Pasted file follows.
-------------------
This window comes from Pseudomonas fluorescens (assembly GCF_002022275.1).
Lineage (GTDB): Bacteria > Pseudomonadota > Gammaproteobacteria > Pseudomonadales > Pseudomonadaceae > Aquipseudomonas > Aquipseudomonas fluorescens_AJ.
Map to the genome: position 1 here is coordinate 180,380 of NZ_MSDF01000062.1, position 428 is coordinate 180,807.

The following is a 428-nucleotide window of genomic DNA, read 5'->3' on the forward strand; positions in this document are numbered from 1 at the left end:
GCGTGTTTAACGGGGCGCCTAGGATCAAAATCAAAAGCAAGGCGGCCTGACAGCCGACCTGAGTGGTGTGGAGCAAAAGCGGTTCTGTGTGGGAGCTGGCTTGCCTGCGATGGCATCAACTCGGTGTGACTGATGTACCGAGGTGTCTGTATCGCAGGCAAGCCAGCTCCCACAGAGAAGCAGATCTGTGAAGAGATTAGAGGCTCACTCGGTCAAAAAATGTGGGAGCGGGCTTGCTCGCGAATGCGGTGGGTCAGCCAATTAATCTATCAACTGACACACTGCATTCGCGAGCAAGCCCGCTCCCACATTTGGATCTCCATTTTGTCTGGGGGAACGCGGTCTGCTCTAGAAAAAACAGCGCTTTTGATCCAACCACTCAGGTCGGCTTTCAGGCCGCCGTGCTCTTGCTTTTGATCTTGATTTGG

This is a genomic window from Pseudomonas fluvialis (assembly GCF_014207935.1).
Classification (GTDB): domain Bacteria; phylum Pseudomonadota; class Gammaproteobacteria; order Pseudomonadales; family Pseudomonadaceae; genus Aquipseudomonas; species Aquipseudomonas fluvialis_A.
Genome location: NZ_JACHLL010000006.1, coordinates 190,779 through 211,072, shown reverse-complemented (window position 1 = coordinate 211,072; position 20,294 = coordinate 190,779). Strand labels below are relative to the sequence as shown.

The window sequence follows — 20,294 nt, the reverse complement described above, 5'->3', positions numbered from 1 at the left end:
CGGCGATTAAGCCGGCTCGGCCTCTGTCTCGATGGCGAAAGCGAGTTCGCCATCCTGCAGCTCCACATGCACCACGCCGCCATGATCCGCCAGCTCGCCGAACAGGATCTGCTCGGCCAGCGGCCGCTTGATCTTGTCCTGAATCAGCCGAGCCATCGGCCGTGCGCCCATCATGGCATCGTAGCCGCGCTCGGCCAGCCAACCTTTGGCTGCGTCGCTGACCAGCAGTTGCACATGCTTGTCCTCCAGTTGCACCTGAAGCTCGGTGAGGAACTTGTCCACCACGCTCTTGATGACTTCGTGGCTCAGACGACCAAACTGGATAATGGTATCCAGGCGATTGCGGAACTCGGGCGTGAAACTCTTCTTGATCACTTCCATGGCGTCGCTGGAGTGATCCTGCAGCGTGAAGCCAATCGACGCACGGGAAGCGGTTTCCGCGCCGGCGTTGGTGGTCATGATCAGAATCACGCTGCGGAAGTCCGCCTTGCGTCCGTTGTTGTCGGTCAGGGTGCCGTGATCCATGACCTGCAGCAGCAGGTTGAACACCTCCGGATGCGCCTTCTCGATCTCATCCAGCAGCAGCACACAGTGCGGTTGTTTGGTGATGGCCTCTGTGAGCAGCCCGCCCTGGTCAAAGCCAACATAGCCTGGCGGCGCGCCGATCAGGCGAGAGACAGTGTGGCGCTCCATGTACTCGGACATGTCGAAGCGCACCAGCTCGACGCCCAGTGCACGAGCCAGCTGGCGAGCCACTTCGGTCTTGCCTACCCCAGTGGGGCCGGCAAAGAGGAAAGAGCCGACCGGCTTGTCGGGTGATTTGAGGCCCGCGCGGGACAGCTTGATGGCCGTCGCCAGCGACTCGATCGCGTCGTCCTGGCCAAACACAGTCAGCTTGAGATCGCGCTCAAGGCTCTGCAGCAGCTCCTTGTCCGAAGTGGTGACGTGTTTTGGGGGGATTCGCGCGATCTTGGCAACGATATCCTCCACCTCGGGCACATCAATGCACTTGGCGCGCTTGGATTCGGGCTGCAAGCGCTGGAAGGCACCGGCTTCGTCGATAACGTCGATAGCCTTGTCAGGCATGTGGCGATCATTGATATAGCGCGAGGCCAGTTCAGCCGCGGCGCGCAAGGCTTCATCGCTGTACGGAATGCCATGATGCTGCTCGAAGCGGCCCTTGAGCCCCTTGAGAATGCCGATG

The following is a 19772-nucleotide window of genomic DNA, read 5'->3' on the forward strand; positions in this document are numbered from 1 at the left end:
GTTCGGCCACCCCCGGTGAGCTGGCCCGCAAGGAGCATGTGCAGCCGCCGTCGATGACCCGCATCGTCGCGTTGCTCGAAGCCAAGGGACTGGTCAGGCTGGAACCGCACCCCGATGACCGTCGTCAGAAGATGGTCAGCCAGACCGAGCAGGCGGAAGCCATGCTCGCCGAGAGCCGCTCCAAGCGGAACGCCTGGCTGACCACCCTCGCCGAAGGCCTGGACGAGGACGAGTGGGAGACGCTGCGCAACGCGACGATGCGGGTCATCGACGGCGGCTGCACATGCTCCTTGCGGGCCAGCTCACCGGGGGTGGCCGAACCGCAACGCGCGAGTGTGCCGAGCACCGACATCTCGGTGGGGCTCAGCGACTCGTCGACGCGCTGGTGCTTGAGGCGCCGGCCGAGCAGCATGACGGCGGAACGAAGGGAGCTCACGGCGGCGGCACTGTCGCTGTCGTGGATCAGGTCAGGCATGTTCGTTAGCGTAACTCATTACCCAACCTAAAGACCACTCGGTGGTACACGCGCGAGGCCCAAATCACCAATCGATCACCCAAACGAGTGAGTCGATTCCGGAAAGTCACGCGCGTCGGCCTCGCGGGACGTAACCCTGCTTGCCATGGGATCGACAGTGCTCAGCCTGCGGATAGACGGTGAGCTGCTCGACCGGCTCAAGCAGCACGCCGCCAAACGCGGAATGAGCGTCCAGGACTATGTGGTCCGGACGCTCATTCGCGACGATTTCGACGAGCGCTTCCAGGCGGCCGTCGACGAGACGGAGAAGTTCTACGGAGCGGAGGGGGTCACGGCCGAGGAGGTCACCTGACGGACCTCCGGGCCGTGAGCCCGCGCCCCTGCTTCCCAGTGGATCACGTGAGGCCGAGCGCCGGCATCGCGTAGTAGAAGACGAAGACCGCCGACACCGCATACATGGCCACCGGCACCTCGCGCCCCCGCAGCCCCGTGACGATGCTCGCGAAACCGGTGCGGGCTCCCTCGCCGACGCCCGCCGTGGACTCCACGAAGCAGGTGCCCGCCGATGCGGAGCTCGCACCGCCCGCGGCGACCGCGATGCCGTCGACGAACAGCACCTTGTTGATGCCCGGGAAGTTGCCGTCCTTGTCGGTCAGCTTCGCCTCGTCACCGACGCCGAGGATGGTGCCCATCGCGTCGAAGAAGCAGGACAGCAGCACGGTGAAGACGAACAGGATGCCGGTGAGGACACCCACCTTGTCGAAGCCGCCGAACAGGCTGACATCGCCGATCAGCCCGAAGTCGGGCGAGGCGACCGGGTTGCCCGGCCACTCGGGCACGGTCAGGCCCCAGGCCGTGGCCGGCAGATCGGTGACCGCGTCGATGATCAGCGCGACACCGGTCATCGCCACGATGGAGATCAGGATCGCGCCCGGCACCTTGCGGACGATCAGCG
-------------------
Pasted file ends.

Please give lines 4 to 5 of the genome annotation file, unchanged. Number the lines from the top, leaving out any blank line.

The following is a 428-nucleotide window of genomic DNA, read 5'->3' on the forward strand; positions in this document are numbered from 1 at the left end:
GCGTGTTTAACGGGGCGCCTAGGATCAAAATCAAAAGCAAGGCGGCCTGACAGCCGACCTGAGTGGTGTGGAGCAAAAGCGGTTCTGTGTGGGAGCTGGCTTGCCTGCGATGGCATCAACTCGGTGTGACTGATGTACCGAGGTGTCTGTATCGCAGGCAAGCCAGCTCCCACAGAGAAGCAGATCTGTGAAGAGATTAGAGGCTCACTCGGTCAAAAAATGTGGGAGCGGGCTTGCTCGCGAATGCGGTGGGTCAGCCAATTAATCTATCAACTGACACACTGCATTCGCGAGCAAGCCCGCTCCCACATTTGGATCTCCATTTTGTCTGGGGGAACGCGGTCTGCTCTAGAAAAAACAGCGCTTTTGATCCAACCACTCAGGTCGGCTTTCAGGCCGCCGTGCTCTTGCTTTTGATCTTGATTTGG